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GEORGE HARRISON: LIVING IN THE MATERIAL WORLD (director/writer: Martin Scorsese; cinematographers: Martin Kenzie/Robert Richardson; editor: David Tedeschi; cast: George Harrison, Paul McCartney, Ringo Starr, Olivia Harrison, Jackie Stewart, Ravi Shankar, Dhani Harrison, Eric Clapton, Pattie Boyd, Yoko Ono, Phil Spector, George Martin, Eric Idle, Terry Gilliam, Jim Keltner, Tom Petty; Runtime: 208 minutes; MPAA Rating: NR; producers: Martin Scorsese/Olivia Harrison/Nigel Sinclair; HBO; 2011)

“Essential viewing for fans.”

Reviewed by Dennis Schwartz

Director Martin Scorsese (“Shine A Light”/”No Direction Home”/”The Last Waltz”)tastefully traces the life of the former Beatle, George Harrison, and tries to get into the head of the tortured-soul working-class Liverpool boy, born in 1943, who became world famous and rich, and who tried to live both a creative and spiritual life. Though Harrison comes across as a flawed being, with plenty of doubts about himself in letting go, he nevertheless appears to be a genuine searcher for spiritual answers and in his legacy created some outstanding music –far more evolved than the bubble-gum tunes of his early Beatle days.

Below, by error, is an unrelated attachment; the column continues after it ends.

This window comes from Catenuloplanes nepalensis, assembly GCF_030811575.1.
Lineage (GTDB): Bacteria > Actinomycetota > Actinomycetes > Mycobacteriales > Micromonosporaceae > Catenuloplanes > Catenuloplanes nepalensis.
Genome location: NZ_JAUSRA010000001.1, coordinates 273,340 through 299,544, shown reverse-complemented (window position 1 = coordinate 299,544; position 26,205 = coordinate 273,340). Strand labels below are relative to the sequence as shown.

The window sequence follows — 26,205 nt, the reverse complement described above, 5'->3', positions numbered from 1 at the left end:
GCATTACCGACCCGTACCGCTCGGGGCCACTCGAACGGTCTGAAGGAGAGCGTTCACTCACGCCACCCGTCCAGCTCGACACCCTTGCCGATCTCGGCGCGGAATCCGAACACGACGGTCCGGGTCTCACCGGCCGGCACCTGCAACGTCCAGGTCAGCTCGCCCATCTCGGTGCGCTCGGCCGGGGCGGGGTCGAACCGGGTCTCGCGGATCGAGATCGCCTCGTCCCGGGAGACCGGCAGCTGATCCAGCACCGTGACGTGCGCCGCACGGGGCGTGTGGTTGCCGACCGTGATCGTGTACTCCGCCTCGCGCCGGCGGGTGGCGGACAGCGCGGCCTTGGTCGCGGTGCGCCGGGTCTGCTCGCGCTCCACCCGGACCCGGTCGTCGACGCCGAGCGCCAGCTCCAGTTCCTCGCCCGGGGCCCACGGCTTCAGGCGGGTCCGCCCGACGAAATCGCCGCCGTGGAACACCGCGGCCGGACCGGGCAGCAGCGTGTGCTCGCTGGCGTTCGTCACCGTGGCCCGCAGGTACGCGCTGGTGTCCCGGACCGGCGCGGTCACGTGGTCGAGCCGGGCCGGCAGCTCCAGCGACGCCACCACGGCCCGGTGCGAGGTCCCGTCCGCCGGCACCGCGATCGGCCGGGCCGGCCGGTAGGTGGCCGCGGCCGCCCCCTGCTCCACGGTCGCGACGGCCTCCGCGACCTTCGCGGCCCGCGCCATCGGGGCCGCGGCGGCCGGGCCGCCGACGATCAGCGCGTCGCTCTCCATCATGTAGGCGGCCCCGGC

Scorsese seems to have an endless deposit of engrossing stills, video and TV clips, remarkable archive footage, intimate home movies, refreshing sound bites from many of his hit songs and many friends of the likable entertainer who are eager to share with us their warm opinions of the seemingly generous man. This is essential viewing for fans, who will be surprised to see footage never seen before by the public, and, I would imagine, those interested to see how Harrison reacts in these candid snapshots to living with such enormous wealth and celebrity and a burning desire to find an inner peace through his spiritual yearnings and music. Harrison is considered the most spiritual Beatle who brought the band under the influence of Maharishi Mahesh Yogi and A.C. Bhaktivedanta Swami Prabhupada and who accepted that the material world was maya, an illusionary state not to be one’s final goal in life but a place that gives him a chance to practice for a good death so he can possibly meet his Maker and not return again to the material world.

Scorsese, in this two-part film, takes us through many of Harrison’s ventures from bankrolling Monty Python’s ‘Life of Brian’, his commitment to Indian mysticism, the guitar player’s love of the sitar and composing songs, two marriages, his at times heavy drug usage, his diverse friendships, his withdrawal from the limelight after 1967 to his death in 2001, his dealing with cancer discovered in 1997, his being violently attacked in his home by a knife wielding maniac intruder and the joy he got from hanging out with his creative pals.

Scorsese shows his love for Harrison by treating him with such justified dignity, and gives us a rich biopic that remains objective, crowd-pleasing in a good way, filled with fine nuggets of the icon’s life and shows the superstar as a genuine seeker of knowledge attempting to make sense out of his complicated life in an intelligent way.


Dennis Schwartz: “Ozus’ World Movie Reviews”